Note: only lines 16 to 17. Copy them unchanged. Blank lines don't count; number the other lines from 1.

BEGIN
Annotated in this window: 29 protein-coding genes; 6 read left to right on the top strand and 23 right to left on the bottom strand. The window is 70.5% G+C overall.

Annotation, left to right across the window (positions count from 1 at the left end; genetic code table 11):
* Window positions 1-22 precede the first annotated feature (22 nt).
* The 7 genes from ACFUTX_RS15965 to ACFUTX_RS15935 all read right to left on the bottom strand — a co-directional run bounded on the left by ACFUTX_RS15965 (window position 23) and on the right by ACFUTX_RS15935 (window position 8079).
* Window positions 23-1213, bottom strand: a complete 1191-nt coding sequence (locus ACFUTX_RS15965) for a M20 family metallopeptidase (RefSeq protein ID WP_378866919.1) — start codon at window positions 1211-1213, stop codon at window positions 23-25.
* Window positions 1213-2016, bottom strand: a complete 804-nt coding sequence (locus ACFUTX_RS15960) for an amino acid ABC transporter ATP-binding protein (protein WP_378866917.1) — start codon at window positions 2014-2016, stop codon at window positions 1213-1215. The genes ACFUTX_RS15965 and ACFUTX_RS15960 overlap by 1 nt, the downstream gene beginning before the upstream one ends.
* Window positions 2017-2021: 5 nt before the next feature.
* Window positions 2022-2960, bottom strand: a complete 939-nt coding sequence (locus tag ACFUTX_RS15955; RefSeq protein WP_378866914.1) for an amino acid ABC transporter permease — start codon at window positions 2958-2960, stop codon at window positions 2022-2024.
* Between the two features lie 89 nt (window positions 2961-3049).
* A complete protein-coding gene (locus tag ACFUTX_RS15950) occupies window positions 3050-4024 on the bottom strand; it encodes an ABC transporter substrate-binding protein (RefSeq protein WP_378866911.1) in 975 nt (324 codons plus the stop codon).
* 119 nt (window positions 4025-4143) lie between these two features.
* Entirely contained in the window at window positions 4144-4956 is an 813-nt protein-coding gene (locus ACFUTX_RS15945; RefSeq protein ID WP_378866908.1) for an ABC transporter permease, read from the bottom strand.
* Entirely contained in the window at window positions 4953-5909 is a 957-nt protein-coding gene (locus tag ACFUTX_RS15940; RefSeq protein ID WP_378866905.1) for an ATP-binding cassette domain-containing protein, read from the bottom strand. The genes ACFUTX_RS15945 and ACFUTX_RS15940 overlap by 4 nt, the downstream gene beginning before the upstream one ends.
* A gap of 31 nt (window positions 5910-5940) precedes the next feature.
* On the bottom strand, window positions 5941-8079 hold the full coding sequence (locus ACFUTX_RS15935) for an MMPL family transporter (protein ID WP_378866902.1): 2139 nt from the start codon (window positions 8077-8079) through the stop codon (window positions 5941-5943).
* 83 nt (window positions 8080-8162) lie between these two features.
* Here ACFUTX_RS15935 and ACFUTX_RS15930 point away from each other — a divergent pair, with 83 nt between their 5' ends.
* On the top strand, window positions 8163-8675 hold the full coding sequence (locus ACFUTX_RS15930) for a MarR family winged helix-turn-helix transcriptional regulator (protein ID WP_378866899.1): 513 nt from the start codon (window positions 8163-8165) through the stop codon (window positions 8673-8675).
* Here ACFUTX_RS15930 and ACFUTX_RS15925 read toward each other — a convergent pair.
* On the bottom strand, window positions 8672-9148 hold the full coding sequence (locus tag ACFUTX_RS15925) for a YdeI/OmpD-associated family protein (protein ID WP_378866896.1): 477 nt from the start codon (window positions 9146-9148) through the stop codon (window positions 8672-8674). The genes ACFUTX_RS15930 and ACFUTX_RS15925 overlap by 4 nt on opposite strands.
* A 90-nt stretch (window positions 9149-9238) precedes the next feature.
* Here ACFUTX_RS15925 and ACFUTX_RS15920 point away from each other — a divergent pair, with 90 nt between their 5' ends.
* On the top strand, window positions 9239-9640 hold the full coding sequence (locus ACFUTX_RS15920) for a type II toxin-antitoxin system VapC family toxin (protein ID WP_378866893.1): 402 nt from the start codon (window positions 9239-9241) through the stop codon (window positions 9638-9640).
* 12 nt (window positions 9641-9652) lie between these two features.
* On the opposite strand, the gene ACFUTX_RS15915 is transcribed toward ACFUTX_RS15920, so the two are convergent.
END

* 83 nt (window positions 8080-8162) lie between these two features.
* Here ACFUTX_RS15935 and ACFUTX_RS15930 point away from each other — a divergent pair, with 83 nt between their 5' ends.